William Hill, second only to rival Ladbrokes among the UK’s largest bookmakers, is rumored to be looking for an adviser to handle a possible floation of the business next year.
According to yesterday’s Sunday Times, William Hill is confident it can buck adverse trends in the public equity markets and pull off a successful flotation on the back of new taxation rules that are to take effect on January 1 2002.
That day will see the abolition of betting duty, which will give way to a 15 per cent tax on bookmakers’ gross profits. The change, announced in the UK Treasury’s last budget, means punters will no longer pay a nine per cent deduction on bets.
The new rules, expected to significantly boost the profitability of bookmakers, are good news for private equity firms CVC Capital Partners and Cinven, which jointly own William Hill. In 1999, the firms bought the business from Nomura International for £825m, after the Japanese investment bank cancelled a flotation plan.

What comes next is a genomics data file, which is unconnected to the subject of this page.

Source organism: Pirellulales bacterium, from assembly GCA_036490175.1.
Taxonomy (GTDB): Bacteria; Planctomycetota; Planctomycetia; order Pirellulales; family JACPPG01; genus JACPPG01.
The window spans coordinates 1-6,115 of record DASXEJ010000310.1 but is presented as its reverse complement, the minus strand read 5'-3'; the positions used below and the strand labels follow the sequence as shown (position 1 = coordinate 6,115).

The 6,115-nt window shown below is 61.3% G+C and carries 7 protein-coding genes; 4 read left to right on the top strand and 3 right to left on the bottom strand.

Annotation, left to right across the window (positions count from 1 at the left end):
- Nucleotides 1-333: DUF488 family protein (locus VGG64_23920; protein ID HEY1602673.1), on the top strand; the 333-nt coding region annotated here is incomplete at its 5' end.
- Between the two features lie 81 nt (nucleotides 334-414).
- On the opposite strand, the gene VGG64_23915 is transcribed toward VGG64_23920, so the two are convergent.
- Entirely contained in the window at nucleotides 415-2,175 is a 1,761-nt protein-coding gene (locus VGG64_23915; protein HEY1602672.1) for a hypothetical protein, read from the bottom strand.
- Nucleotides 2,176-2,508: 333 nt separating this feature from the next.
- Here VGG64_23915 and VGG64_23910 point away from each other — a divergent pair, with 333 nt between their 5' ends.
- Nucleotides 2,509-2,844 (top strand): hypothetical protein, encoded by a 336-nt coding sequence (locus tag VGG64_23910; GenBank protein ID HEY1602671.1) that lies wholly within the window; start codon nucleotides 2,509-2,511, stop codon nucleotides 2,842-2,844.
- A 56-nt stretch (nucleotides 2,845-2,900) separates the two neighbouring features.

According to the Sunday Times, William Hill is confident it can list its shares at a price that would value the business at £1.5bn.
In 2000, William Hill hired Salomon Smith Barney, the investment bank, to advise on financial strategy.
A spokesperson for Cinven today declined to comment on whether a possible flotation process was indeed gaining momentum at this point.
Developments will be watched with interest at Coral, a competitor to William Hill which is owned by private equity house Morgan Grenfell Private Equity. Market leader Ladbrokes, owned by the Hilton Group of hotels, will also be keeping an eye on its rival’s next move.